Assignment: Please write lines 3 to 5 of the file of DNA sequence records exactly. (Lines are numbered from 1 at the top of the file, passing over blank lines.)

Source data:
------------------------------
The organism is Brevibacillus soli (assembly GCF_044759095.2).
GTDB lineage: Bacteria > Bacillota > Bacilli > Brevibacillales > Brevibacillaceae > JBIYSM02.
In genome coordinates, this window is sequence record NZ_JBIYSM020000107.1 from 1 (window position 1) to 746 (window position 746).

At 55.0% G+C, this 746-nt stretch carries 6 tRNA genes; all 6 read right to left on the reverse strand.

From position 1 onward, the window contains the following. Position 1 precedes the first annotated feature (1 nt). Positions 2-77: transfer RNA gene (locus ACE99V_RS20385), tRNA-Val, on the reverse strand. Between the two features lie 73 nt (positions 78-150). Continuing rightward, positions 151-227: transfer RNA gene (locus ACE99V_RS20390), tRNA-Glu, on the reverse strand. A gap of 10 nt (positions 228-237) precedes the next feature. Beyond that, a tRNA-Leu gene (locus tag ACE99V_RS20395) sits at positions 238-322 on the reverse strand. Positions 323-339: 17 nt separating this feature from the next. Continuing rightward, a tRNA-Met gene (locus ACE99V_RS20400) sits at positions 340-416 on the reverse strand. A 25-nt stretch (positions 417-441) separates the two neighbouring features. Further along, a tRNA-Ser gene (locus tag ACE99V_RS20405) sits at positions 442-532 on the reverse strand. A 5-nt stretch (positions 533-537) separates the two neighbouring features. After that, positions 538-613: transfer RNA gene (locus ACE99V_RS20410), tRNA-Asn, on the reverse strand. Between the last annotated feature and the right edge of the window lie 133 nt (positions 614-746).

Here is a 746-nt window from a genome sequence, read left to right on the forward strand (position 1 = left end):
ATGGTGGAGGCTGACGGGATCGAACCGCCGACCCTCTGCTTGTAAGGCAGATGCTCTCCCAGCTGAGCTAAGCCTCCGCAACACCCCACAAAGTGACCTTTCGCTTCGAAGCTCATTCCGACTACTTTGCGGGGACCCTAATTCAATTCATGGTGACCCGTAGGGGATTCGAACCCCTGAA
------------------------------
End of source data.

In genome coordinates, this window is sequence record NZ_JBIYSM020000107.1 from 1 (window position 1) to 746 (window position 746).

At 55.0% G+C, this 746-nt stretch carries 6 tRNA genes; all 6 read right to left on the reverse strand.

From position 1 onward, the window contains the following. Position 1 precedes the first annotated feature (1 nt). Positions 2-77: transfer RNA gene (locus ACE99V_RS20385), tRNA-Val, on the reverse strand. Between the two features lie 73 nt (positions 78-150). Continuing rightward, positions 151-227: transfer RNA gene (locus ACE99V_RS20390), tRNA-Glu, on the reverse strand. A gap of 10 nt (positions 228-237) precedes the next feature. Beyond that, a tRNA-Leu gene (locus tag ACE99V_RS20395) sits at positions 238-322 on the reverse strand. Positions 323-339: 17 nt separating this feature from the next. Continuing rightward, a tRNA-Met gene (locus ACE99V_RS20400) sits at positions 340-416 on the reverse strand. A 25-nt stretch (positions 417-441) separates the two neighbouring features. Further along, a tRNA-Ser gene (locus tag ACE99V_RS20405) sits at positions 442-532 on the reverse strand. A 5-nt stretch (positions 533-537) separates the two neighbouring features. After that, positions 538-613: transfer RNA gene (locus ACE99V_RS20410), tRNA-Asn, on the reverse strand. Between the last annotated feature and the right edge of the window lie 133 nt (positions 614-746).